Kansas has eliminated a $25-a-day limit on ATM withdrawals with cash assistance cards over concerns from U.S. officials about the much-criticized part of a larger effort to ensure that poor families use their benefits for necessities and not alcohol, gambling or luxuries such as concerts or tattoos.
The state Department for Children and Families announced Tuesday that it was rescinding the cap before it was put into effect for 15,000 poor residents receiving cash assistance each month. Secretary Phyllis Gilmore said the state agency received an email Monday from a division of the U.S. Health and Human Services Department, saying the limit appeared to prevent poor families from having "adequate access" to their benefits.
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Legislators approved the limit on ATM withdrawals in April as part of a broader measure rewriting rules for cash assistance. Copies of emails obtained by The Associated Press through an open records request show U.S. officials had questions weeks ago about how the limit would affect poor families. In June, state lawmakers passed a follow-up measure giving Gilmore the authority to raise or rescind the limit.
The cap was aimed at preventing recipients from converting their benefits to cash to get around limits on how the assistance could be used. But even some Republican lawmakers who support a limit acknowledged that $25 — set during a Senate debate — was too low.
Gilmore noted that her agency did not propose the $25 limit. DCF officials have been trying for weeks to assess whether U.S. officials opposed it enough to threaten to withhold more than $100 million in federal welfare funds from Kansas.
"It was distracting from the good parts of the law," said state Sen. Michael O'Donnell, a Wichita Republican who supported a $60-per-day limit and said lawmakers might reconsider the issue next year.
The first welfare measure included a list of items for which benefits couldn't be used and places where cash assistance can't be spent. The list remains in place and includes alcohol, tobacco, gambling and sexually oriented materials, as well as entertainment. Cash assistance also can't be used in nail salons or spas, on cruise ships or at tattoo or body-piercing parlors.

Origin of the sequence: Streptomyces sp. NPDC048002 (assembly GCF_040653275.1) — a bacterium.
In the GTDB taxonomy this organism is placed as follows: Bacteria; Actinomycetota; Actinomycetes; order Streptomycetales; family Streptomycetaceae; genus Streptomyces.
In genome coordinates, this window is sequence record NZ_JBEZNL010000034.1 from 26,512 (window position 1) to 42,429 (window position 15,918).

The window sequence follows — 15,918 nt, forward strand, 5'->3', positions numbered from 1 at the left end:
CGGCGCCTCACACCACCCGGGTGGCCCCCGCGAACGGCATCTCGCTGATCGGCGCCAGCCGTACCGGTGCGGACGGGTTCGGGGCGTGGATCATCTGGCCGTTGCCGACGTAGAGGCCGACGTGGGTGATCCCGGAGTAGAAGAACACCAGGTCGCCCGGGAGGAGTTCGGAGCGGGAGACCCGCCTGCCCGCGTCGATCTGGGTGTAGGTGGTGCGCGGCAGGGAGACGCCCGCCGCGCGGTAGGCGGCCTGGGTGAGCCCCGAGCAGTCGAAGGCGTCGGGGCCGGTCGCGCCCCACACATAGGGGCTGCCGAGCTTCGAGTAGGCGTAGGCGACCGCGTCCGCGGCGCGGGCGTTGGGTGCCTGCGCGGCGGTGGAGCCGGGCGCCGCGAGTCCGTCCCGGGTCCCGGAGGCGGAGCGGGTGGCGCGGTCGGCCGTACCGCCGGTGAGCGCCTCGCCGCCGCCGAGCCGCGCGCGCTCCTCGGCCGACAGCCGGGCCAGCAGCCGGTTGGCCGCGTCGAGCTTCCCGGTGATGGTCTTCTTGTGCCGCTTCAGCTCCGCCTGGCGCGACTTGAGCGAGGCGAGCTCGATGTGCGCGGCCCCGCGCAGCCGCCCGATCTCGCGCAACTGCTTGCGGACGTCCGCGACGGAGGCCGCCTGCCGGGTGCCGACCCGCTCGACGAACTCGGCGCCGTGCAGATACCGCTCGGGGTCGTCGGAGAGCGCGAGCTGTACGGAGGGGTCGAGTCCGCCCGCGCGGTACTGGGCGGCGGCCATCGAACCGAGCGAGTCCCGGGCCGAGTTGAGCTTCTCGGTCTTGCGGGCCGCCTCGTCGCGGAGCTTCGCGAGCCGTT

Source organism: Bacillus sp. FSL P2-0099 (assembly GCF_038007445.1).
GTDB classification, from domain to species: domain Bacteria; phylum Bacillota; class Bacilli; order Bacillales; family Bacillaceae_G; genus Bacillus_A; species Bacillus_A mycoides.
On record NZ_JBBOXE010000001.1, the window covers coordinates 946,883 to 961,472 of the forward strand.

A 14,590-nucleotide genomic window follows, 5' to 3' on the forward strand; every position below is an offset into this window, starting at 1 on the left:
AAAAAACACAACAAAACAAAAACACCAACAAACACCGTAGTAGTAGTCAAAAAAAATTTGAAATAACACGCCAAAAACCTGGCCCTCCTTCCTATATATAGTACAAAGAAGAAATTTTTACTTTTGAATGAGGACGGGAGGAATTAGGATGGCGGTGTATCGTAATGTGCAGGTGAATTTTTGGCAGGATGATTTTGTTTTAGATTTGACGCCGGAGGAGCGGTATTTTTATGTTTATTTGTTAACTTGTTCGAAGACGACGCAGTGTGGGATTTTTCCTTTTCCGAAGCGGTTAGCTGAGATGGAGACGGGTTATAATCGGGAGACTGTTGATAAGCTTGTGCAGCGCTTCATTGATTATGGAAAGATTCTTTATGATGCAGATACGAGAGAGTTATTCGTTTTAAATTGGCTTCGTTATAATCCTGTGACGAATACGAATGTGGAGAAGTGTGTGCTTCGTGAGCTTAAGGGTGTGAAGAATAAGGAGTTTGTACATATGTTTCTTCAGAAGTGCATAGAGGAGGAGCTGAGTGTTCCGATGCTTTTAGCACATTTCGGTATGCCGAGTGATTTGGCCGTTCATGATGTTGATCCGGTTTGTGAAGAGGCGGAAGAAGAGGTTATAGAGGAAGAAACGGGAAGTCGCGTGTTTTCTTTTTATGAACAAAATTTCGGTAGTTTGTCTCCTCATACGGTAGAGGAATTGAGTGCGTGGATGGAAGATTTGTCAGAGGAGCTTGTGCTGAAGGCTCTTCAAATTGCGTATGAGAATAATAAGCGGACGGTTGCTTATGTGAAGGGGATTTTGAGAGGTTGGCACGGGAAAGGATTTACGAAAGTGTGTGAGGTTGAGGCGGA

"Although there is no ATM withdrawal limit in place, we encourage clients to use their assistance for necessities as they work toward self-sufficiency," Gilmore said in a statement.
Critics argue such policies are punitive. They said the cap on ATM withdrawals would force families to make many trips to ATMs a month and incur fees each time to pay expenses such as rent or utility bills.
"I'm glad to see that the federal agency has weighed in quickly so that we avoid unnecessary costs and unnecessary burdens for Kansas families," said Shannon Cotsoradis, president and CEO of Kansas Action for Children. "
Kansas DCF officials had said it would take up to a year to make the technical changes with cash assistance cards to enforce the ATM limit. They submitted a new plan for the program last week to HHS officials for their review.
But the copies of emails between Kansas and regional HHS officials obtained through the records request showed the HHS officials had questions about the ATM policy within days of Republican Gov. Sam Brownback signing the first welfare legislation.
A state official sent an email April 23 to regional HHS officials replying to questions "about access to benefits for payment of rent." A regional HHS official's May 7 email asked what Kansas would do to ensure poor families had enough places at which to withdraw benefits "with minimal fees or charges," expressing concern about a potential "dearth" of rural locations.
Kansas Department for Children and Families: http://www.dcf.ks.gov/
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